Benjamin F. Scribner house
613 East Main Street
New Albany, IN 47150

Listing Description:
This home was built for Benjamin Franklin Scribner, son of Abner Scribner, one of New Albany's founders. Benjamin was trained as a druggist and chemist, and was in business with Dr. Edmund A. Maginess. They had their wholesale drug business at the southeast corner of State and Main streets in downtown New Albany, next door to the Scribner House.

Per the book The Scribner House of New Albany: "Benjamin was always interested in military affairs. He was one of the original members of the Spencer Greys... In May 1846, the company was accepted in the Second Regiment of Volunteers. Benjamin was enrolled as a private. By the time the company had returned from its year of service in the War with Mexico, he was discharged as a sergeant. He had participated in the Battle of Buena Vista and had shown great valor."

Scribner returned home to New Albany and married Anna Martha Maginess, the daughter of his business partner. They purchased this lot on Upper High Street in 1854, but did not build on it until 1856.

From the above book: "At the outbreak of the Civil War, Benjamin became a colonel of the Seventh Regiment of the Indiana Militia and began drilling his men. On August 22, 1861, he raised a volunteer regiment at New Albany that became known as the Thirty Eighth Indiana Volunteer Infantry. On September 21, 1861, the regiment joined General Rousseau, who was ordered to move on Muldraugh's Hill and Elizabethtown, Kentucky in order to intercept General Buckner, said to be moving on Louisville. The Thirty-Eighth Infantry was constantly occupied and engaged, and in the summer of 1862, Benjamin was put in command of a brigade that he led in the battles of Perryville and Stones River."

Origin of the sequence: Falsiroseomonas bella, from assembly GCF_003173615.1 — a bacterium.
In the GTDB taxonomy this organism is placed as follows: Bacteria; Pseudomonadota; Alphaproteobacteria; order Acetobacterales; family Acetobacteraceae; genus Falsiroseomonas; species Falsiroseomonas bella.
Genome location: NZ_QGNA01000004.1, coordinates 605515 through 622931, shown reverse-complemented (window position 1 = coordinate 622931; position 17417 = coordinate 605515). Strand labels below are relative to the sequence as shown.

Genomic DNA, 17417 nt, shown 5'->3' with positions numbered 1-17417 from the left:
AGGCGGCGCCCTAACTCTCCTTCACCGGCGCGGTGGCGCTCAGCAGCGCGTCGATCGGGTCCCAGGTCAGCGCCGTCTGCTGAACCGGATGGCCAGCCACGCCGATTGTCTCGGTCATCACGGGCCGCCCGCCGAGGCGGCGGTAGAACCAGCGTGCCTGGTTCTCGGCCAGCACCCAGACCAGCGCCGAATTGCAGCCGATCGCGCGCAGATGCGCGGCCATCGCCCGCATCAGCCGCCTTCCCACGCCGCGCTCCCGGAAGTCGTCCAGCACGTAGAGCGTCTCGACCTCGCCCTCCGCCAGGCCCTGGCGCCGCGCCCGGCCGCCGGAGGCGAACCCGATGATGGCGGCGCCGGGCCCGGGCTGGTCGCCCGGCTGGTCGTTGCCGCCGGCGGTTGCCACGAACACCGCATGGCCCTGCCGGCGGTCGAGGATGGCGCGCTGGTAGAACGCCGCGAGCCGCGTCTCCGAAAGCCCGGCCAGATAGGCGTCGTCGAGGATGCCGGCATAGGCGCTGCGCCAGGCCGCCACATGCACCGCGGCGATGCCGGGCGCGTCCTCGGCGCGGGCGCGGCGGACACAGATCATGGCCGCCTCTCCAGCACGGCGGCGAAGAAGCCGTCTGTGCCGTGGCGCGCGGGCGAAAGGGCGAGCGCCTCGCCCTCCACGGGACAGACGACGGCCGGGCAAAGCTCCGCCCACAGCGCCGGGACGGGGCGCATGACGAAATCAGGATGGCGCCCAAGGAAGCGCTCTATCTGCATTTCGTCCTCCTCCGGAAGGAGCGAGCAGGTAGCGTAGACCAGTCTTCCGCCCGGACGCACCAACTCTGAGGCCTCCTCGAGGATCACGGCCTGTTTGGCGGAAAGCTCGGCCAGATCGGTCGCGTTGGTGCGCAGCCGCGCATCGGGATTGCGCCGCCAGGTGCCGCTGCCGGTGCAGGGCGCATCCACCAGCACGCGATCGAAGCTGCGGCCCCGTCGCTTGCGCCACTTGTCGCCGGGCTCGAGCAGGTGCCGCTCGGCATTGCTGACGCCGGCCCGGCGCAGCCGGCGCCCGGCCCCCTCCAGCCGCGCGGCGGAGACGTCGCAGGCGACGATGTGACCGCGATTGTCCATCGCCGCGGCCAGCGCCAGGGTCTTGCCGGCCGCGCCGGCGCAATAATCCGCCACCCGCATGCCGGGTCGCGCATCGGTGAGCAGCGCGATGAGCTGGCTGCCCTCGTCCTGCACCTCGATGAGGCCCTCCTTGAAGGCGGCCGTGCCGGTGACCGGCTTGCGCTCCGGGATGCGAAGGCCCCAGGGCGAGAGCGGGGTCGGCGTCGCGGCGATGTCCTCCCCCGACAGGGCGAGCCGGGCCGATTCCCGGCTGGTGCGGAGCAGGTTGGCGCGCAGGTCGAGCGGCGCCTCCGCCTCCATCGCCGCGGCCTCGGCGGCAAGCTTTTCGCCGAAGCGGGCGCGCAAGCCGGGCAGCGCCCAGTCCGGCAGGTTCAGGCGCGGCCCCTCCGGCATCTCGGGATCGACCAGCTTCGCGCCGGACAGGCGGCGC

In 1864, Benjamin returned home to his family and drugstore business. He was later appointed to numerous offices and commissions, including the U.S. commissioner in Alaska. He wrote several books about his military career, including How Soldiers Were Made, an authoritative history of the Thirty Eighth Regiment.

By 1884, the Scribners had moved to 1119 East Main Street. Col. Scribner died in 1900 and is buried in Fairview Cemetery.

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Additional Information:
Building Style: Federal
Year Built: 1856

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